In the punk anthem “Anarchy in the UK,” the lyrics tell us that punks “Don’t know what I want / But I know how to get it.” This seems exactly like today’s cyber bad guys. Most of the time they’re not even sure what goodies they will get from your network, but they do know how to take advantage of the soft spots to gain access.
Having just returned from the Gartner IAM Summit in London, it was interesting to hear how the analysts are still beating the drum for folks to take a risk based approach to frustrate these cyber punks. The formula is simple. If you make the the hardest to reach assets the ones that would be the most damaging to have exfiltrated, then you stand the best chance of keeping the punks away.
Yes, the professional bad guys may still find a way to steal your stuff. After all, they know what they want *and* how to get it. But bouncing the punks at the door will keep the noise ratio down. The less noise there is, the better chance that analytics will be able to see something is off.
Of course, having a risk based view tells you to concentrate your analytics on the highest risk assets, too. That works out perfectly from an ROI for effort standpoint. While this risk based view may keep some of the anarchy from touching your most prized assets, it’s also going to play havoc with your traditional cyber security programs.
Most security programs have not been built with a risk based approach. Security programs have, for the most part, been wall building exercises. IT security leaders and practitioners have posited that if we prevent the punks and professional bad guys from breaching the walls, then the rest is less important. That may have been the case a decade ago, but the era of mobile, cloud, constant access, and apps everywhere has turned the walls into sieves and seen the “soft center” move the very edge of our networks and beyond.
What the crowd seemed to be asking for when the analysts were saying to shift to risk based thinking was a way to get their leadership to agree. A wall seems like such a natural response to people getting in. We know the wall will not do it. How do we get others to see?
Thinking Fast and Secure
It wasn’t until the very last session of the conference that many got their answer. There was a closing keynote on the “future of work.” But the thing that had folks talking in the hallway was the ideas it invoked from one of my favorite thinkers: Daniel Kahneman. The speaker had obviously read “Thinking, Fast and Slow,” a book that explores how people’s ways of thinking effects our everyday world and how we approach everything from policy to exercise.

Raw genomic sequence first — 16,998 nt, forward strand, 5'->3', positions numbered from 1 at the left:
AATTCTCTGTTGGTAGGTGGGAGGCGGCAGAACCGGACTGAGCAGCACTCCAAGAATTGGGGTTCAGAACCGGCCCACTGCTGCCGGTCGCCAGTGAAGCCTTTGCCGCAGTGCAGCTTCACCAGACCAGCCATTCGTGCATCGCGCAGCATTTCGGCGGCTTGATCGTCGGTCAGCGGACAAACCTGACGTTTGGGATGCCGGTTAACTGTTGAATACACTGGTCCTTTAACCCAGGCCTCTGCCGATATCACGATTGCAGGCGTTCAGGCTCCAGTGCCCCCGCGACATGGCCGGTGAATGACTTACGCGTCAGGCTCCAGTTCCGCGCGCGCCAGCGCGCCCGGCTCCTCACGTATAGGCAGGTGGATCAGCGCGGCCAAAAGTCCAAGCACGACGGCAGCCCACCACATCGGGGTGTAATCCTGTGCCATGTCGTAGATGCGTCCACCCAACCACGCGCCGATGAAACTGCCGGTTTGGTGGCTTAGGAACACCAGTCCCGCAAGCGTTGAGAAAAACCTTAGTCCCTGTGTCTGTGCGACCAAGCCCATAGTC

The speaker took a thought experiment right from the book asking the crowd this question:
If a baseball bat and a ball cost a total of $1.10, and the bat costs $1 more than the ball, then how much does the ball cost?
What this question is meant to do is show you the difference between system 1 and system 2 thinking, as Kahneman calls them. System 1 is the associative, instinctual thinking that tells you that “2 + 2” is “4” without any effort. System 2 is the type of thinking we engage when asked “38 x 234?” I won’t answer that, but you know you had to think a lot harder, a lot slower, than for “2 + 2.” System 2 is effortful, and we don’ like to use it.
So how much does that ball cost? Most people will say 10 cents, reasoning the $1 more is in fact $1 total cost for the bat. But that’s wrong. You tried to use system 1 and got burned because system 1 wants to be lazy and ignore the word “more” in the question. In order for the bat to be a whole $1 more than the ball, then the ball must be 5 cents ($.05 ball + $1.05 bat = $1.10 total, where $.10 ball + $1.10 bat = $1.20 total).
What’s this got to do with our risk based security and the anarchy it’s poised to cause in your IT security program? The building walls versus using risk is a more complicated ball and bat problem. Most want to use system 1 for “the bad guys are getting our stuff” problem. System 1 says “keep them out with a wall and it’s all good.” Then it digs in its heels and gets mad when things don’t work out.
You must force your organization to use system 2 and think this through. How? Just like with the ball and bat, you must show them the numbers and tell them the right stories. Make them look at the real numbers. You can start with the always excellent Verizon Data Breach Report or even our own RSA Conference 2016 Cyber Security Survey. No one who sees these numbers can feel a wall is the right answer any more than they can argue the ball costs 10 cents.
Good security policy thinking will almost always be slow, system 2 thinking. Every one of these numbers is attached to a story that will make them feel like it could be them next. It’s terrible that IT security folks are forced into being the scaremongers, but sometimes fear is the best way to mobilize system 2 and prevent all that anarchy we want to avoid.